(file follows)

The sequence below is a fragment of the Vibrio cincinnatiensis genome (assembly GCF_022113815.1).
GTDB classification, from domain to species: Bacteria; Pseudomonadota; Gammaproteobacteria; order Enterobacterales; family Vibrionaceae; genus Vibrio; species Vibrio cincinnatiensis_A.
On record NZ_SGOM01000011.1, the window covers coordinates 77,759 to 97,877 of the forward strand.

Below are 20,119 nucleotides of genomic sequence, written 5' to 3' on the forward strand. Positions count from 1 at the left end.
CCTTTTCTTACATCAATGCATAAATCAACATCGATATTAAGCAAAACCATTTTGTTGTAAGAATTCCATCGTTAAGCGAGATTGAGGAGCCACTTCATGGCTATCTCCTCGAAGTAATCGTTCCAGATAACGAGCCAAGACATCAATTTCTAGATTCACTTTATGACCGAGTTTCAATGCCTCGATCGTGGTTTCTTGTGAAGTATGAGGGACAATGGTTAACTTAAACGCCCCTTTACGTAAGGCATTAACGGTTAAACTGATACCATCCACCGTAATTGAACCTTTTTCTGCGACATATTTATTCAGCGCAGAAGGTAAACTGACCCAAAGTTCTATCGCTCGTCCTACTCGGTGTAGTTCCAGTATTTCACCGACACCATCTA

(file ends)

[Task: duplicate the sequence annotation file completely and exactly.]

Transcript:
The sequence below is a fragment of the Vibrio cincinnatiensis genome (assembly GCF_022113815.1).
GTDB classification, from domain to species: Bacteria; Pseudomonadota; Gammaproteobacteria; order Enterobacterales; family Vibrionaceae; genus Vibrio; species Vibrio cincinnatiensis_A.
On record NZ_SGOM01000011.1, the window covers coordinates 77,759 to 97,877 of the forward strand.

Below are 20,119 nucleotides of genomic sequence, written 5' to 3' on the forward strand. Positions count from 1 at the left end.
CCTTTTCTTACATCAATGCATAAATCAACATCGATATTAAGCAAAACCATTTTGTTGTAAGAATTCCATCGTTAAGCGAGATTGAGGAGCCACTTCATGGCTATCTCCTCGAAGTAATCGTTCCAGATAACGAGCCAAGACATCAATTTCTAGATTCACTTTATGACCGAGTTTCAATGCCTCGATCGTGGTTTCTTGTGAAGTATGAGGGACAATGGTTAACTTAAACGCCCCTTTACGTAAGGCATTAACGGTTAAACTGATACCATCCACCGTAATTGAACCTTTTTCTGCGACATATTTATTCAGCGCAGAAGGTAAACTGACCCAAAGTTCTATCGCTCGTCCTACTCGGTGTAGTTCCAGTATTTCACCGACACCATCTA